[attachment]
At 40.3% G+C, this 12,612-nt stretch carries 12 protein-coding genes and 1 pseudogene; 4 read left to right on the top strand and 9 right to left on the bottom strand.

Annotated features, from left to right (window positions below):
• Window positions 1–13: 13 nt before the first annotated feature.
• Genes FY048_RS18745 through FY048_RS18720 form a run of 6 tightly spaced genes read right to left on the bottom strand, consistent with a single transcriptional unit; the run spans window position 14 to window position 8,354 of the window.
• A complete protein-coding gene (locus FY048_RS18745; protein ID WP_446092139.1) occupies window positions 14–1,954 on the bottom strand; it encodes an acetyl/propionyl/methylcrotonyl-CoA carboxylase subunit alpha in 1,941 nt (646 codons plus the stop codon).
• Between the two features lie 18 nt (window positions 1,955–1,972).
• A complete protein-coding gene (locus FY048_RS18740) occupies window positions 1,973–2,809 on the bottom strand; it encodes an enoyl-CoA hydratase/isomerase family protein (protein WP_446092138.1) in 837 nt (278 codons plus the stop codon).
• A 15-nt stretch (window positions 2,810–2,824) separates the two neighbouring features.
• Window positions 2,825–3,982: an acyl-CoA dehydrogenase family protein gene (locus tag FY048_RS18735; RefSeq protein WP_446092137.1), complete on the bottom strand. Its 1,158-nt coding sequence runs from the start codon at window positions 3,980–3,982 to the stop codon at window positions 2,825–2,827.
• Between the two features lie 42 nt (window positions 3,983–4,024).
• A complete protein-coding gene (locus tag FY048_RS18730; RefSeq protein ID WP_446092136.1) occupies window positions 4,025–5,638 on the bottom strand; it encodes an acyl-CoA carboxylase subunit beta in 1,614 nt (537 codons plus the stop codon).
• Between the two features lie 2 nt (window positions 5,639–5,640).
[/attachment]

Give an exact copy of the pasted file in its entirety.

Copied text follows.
At 40.3% G+C, this 12,612-nt stretch carries 12 protein-coding genes and 1 pseudogene; 4 read left to right on the top strand and 9 right to left on the bottom strand.

Annotated features, from left to right (window positions below):
• Window positions 1–13: 13 nt before the first annotated feature.
• Genes FY048_RS18745 through FY048_RS18720 form a run of 6 tightly spaced genes read right to left on the bottom strand, consistent with a single transcriptional unit; the run spans window position 14 to window position 8,354 of the window.
• A complete protein-coding gene (locus FY048_RS18745; protein ID WP_446092139.1) occupies window positions 14–1,954 on the bottom strand; it encodes an acetyl/propionyl/methylcrotonyl-CoA carboxylase subunit alpha in 1,941 nt (646 codons plus the stop codon).
• Between the two features lie 18 nt (window positions 1,955–1,972).
• A complete protein-coding gene (locus FY048_RS18740) occupies window positions 1,973–2,809 on the bottom strand; it encodes an enoyl-CoA hydratase/isomerase family protein (protein WP_446092138.1) in 837 nt (278 codons plus the stop codon).
• A 15-nt stretch (window positions 2,810–2,824) separates the two neighbouring features.
• Window positions 2,825–3,982: an acyl-CoA dehydrogenase family protein gene (locus tag FY048_RS18735; RefSeq protein WP_446092137.1), complete on the bottom strand. Its 1,158-nt coding sequence runs from the start codon at window positions 3,980–3,982 to the stop codon at window positions 2,825–2,827.
• Between the two features lie 42 nt (window positions 3,983–4,024).
• A complete protein-coding gene (locus tag FY048_RS18730; RefSeq protein ID WP_446092136.1) occupies window positions 4,025–5,638 on the bottom strand; it encodes an acyl-CoA carboxylase subunit beta in 1,614 nt (537 codons plus the stop codon).
• Between the two features lie 2 nt (window positions 5,639–5,640).